Ball State University
Ball State University
Peatland food web ecology
With funding from the National Science Foundation, we are examining the role of food web structure on carbon cycling under variable nutrient availability in northern peatlands. This new research evaluates the relative importance of bottom-up versus top-down effects (and their interactions) on peatland food webs and examines how the presence of an algal energy pathway regulates carbon inputs to and losses from boreal peatlands. This research is in collaboration with Allison Rober (Ball State Univ.), Merritt Turetsky (Univ. Guelph), and Kevin McCann (Univ. Guelph).
Ecosystem responses to climate change in boreal wetlands
We are studying algal and bacterial ecology in boreal wetlands to better understand how ongoing climate change will affect carbon cycling in boreal ecosystems. Our research has demonstrated that algae are important drivers of nutrient cycling, and are a labile source of carbon for heterotrophic metabolism in northern wetlands, including peatlands.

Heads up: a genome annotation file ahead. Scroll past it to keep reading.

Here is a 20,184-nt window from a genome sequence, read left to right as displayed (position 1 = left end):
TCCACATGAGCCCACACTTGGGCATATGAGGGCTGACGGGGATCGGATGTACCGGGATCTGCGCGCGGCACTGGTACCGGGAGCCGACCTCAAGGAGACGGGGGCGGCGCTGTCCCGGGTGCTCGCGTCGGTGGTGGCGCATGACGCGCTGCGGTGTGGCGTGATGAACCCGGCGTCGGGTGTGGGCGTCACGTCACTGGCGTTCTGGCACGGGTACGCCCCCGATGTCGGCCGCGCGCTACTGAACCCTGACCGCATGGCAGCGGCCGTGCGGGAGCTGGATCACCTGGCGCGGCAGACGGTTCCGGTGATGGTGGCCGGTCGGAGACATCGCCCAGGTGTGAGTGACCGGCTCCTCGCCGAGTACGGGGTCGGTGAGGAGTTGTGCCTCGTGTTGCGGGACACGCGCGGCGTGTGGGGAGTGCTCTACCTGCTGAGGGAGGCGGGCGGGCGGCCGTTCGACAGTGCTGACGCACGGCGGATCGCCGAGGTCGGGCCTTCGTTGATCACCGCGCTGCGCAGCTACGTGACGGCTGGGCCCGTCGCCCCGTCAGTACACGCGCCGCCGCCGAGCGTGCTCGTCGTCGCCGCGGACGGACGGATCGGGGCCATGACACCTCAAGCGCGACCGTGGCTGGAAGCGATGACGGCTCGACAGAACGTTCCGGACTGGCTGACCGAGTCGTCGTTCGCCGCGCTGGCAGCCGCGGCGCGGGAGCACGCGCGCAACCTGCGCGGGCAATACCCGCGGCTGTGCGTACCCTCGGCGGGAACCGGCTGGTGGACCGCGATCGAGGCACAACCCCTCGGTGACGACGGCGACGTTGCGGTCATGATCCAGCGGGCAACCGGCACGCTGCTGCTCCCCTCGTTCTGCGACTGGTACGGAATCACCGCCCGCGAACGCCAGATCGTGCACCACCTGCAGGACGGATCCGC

Benthic ecology of high alpine lakes
We are studying mechanisms controlling biofilm development along the nearshore of Castle Lake in northern California to better understand how conditions associated with long-term drought may influence autotrophic and heterotrophic processes in high alpine lakes. This research is being conducted at the Castle Lake Research Station in collaboration with Allison Rober (Ball State Univ.), Sudeep Chandra (Univ. Nevada-Reno), and Steven Sadro (U.C. Davis).
Ecosystem metabolism in Great Lakes wetlands
Increased water clarity and nutrient availability associated with invasive dressenid mussels have resulted in greater benthic algal biomass along the shoreline in the Laurentian Great Lakes. We are interested in determining how greater benthic production will alter carbon cycling in areas of the Great Lakes where benthic algal mats occur.
Predicting harmful algal blooms
We are evaluating associations between environmental conditions and the occurrence of toxin-producing cyanobacteria in an effort to build a model to predict the abundance and distribution of harmful algal blooms within agriculturally dominated watersheds.